Time to recognise happiness grows on trees

Will green spaces with trees get the recognition they deserve in the official ‘happiness’ consultation?

The Government’s public health white paper ‘healthy lives, healthy people’ (published last year) recognised that trees are officially good for your health, and the importance of the quality of the environment within which people live to their physical and mental health. It also talks about the Government’s own Big Tree Plant campaign acknowledging that:

“increased tree cover would help to improve residents’ quality of life and reduce the negative effects of deprivation, including health inequalities”.

Add this to the evidence collected by nef, the New Economics Foundation, as part of the Happy Planet Index and Charter, which also discusses in its ‘Five Ways to Wellbeing’ the hypothesis that green space reduces mental fatigue. It’s so important that these findings are officially acted upon, and incorporate what is already known about the many benefits trees bring to our quality of life.

Image: WTPL/C.Mars

We’re currently in the process of preparing our own official response to the consultation on the Proposed Domains and Headline Indicators for Measuring National Well-being, led by the Office of National Statistics (ONS), and would urge you to respond yourself while you have the opportunity.

You can take part here.

The Trust feels that the ‘where we live’ section needs to more strongly reflect the emphasis on ‘access to green space’ which emerged from the initial consultation. Given the well-established evidence base that exists around trees and well being, we believe that a measure on ‘access to green spaces with trees’ would be the appropriate measure here.

Enhancing public health is one of the biggest challenges facing modern society. Easily accessible woods close to where people live provide measurable benefits in terms of:

  • Encouraging people to take exercise
  • Helping reduce the mental stresses of modern society
  • Improving air quality
  • Reducing respiratory diseases

Each of the above makes a positive contribution to people’s quality of life and therefore happiness. Action on this measure can also be guided by existing work on measuring woodland access in the form of the Woodland Trust’s Woodland Access Standard. The Standard, which is based on wide ranging research and surveys of public opinion aspires:

  • That no person should live more than 500m from at least one area of accessible woodland of no less than 2ha in size.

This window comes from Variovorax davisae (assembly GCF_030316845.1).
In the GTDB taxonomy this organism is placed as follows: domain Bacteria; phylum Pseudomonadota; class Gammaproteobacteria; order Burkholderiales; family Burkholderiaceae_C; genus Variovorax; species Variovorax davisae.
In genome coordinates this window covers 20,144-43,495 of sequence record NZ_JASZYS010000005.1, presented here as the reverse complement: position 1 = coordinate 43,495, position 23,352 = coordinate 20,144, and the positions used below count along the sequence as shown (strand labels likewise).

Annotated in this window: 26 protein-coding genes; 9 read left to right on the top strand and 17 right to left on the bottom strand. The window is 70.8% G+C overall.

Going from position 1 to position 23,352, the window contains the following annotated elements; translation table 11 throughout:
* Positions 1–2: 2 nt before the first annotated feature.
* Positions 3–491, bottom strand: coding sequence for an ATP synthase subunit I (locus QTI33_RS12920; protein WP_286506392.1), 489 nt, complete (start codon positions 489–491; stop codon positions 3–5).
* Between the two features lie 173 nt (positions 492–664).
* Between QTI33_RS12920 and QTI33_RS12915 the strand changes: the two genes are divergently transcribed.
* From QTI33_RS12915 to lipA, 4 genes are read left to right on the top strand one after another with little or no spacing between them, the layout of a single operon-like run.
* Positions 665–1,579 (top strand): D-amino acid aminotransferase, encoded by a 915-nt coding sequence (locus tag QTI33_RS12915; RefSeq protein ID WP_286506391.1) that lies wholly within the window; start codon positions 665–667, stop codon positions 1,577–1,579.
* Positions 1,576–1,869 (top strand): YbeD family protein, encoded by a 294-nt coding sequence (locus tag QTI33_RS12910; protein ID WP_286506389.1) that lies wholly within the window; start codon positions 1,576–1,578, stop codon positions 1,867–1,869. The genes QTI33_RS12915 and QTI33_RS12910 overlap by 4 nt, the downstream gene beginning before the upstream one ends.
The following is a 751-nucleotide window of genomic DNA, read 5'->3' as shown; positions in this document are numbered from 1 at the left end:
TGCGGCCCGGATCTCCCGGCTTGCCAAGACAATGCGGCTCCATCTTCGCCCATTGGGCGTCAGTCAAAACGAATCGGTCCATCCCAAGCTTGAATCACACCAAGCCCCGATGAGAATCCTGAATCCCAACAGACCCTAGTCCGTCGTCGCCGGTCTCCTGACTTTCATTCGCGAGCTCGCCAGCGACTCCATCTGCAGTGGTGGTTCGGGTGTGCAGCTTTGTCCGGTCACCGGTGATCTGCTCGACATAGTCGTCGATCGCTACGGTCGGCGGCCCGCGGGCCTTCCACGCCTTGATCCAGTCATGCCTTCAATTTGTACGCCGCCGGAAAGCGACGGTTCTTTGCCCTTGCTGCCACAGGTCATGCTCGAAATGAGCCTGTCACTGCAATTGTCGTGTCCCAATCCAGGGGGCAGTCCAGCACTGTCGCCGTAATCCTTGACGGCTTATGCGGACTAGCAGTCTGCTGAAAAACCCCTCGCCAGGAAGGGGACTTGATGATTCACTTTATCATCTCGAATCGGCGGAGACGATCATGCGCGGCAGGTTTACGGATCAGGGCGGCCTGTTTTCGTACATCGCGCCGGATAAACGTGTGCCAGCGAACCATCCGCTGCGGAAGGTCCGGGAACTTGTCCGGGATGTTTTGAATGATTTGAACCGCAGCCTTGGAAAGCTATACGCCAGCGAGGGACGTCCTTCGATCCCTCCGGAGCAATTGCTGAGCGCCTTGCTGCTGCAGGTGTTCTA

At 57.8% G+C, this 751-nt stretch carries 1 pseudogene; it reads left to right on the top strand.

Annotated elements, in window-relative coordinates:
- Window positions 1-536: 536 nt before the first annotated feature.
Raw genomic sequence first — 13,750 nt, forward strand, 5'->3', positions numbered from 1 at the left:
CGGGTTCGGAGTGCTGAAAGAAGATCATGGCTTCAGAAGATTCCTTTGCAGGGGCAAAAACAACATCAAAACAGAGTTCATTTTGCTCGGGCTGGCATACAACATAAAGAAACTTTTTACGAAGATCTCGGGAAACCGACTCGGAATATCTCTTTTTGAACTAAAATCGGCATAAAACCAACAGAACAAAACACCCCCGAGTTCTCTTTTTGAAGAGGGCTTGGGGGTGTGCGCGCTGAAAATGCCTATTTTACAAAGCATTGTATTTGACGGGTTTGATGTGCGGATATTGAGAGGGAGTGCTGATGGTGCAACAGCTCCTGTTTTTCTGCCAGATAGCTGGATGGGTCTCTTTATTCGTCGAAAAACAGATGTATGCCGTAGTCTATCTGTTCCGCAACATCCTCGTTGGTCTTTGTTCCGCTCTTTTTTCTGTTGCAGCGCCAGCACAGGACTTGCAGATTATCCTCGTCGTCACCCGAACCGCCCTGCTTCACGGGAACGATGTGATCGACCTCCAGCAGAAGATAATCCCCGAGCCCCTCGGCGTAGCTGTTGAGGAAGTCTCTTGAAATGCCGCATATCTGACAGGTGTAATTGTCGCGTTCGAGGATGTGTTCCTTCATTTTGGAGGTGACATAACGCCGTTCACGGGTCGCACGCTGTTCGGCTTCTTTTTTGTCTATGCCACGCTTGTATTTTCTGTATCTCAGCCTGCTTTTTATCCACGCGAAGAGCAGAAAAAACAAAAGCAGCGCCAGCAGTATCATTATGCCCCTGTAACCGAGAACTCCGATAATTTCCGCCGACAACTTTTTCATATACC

• That there should be at least one area of accessible woodland of no less than 20ha within 4km (8km roundtrip) of people’s homes

Given that the consultation is about what makes members of the public happy, individual responses are particularly important. We need your help in calling for ‘access to green spaces with trees’ to be recognized as one of the key final measures adopted. Not only will this give a great boost to ensuring that everyone, wherever they live, benefits from trees through well targeted woodland creation. But by calling for ‘access to green space with trees’ to be a measure, you can also help move trees right up the political agenda. Woodland matters. It’s time to make official what we, our supporters and so many others already know – that woods and trees make a key contribution to the everyday quality of life for us all.

James Cooper, head of government affairs


About Kaye Brennan

Trying vegan, staying warm. Occasional bursts of words.
This entry was posted in Campaigning, Climate Change, Government Affairs, Health and tagged , , , , , , , , , , , . Bookmark the permalink.

5 Responses to Time to recognise happiness grows on trees

  1. Pingback: Securing the Natural Environment White Paper | Woodland Matters

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  4. Kaye Brennan says:

    Thanks Adam – I will share your research link with my conservation research team. Enjoying your blog too, am a new subscriber 🙂

  5. Adam says:

    Great article, will definitely respond to the survey…

    I’ve recently looked at the link between urban trees and mental wellbeing, due to be published by the ICF/forestry commission early this year. If your interested you can find a brief description of my project at:


    and the abstract at :



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